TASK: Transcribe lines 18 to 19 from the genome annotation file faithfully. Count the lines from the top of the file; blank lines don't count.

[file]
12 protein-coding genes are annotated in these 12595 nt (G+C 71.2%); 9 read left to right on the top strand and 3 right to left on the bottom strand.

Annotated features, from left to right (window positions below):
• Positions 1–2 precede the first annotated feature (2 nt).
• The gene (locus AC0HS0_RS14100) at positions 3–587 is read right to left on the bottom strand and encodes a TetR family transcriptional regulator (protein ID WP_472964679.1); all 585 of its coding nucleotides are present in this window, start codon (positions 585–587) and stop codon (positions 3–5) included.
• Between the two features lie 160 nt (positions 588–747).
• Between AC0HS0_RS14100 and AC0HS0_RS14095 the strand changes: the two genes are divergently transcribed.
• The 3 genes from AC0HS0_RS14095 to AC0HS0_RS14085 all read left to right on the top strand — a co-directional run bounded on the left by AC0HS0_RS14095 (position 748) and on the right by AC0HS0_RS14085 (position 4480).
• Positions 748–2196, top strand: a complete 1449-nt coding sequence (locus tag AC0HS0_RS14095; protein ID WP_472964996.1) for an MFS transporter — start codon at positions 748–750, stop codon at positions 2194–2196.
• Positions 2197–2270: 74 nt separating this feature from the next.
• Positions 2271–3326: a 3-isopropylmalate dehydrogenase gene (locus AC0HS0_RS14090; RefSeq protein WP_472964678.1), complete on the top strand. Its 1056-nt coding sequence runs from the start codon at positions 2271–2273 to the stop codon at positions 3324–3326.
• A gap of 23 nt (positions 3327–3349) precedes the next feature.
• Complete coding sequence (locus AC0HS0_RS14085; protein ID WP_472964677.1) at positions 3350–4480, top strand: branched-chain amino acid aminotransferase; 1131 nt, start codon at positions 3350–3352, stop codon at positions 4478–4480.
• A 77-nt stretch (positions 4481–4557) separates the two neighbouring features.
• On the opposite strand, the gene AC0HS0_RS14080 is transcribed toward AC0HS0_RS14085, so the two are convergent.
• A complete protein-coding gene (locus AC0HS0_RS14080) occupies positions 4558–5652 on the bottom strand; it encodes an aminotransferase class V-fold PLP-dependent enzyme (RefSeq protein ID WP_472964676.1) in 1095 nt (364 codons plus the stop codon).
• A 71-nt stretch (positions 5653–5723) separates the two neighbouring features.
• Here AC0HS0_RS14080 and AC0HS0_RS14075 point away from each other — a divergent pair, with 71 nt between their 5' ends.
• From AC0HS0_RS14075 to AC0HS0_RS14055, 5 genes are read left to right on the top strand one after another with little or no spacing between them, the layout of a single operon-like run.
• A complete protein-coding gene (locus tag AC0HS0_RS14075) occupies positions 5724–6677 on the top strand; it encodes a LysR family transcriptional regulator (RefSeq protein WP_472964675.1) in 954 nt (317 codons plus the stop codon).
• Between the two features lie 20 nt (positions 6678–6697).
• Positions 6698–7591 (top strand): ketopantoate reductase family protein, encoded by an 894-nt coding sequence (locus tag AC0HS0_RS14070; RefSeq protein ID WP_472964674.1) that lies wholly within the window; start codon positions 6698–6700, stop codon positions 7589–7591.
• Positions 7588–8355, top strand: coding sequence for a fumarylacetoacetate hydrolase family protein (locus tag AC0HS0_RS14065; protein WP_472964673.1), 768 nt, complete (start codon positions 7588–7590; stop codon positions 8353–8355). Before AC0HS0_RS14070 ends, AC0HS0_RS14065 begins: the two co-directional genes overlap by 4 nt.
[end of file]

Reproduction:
• From AC0HS0_RS14075 to AC0HS0_RS14055, 5 genes are read left to right on the top strand one after another with little or no spacing between them, the layout of a single operon-like run.
• A complete protein-coding gene (locus tag AC0HS0_RS14075) occupies positions 5724–6677 on the top strand; it encodes a LysR family transcriptional regulator (RefSeq protein WP_472964675.1) in 954 nt (317 codons plus the stop codon).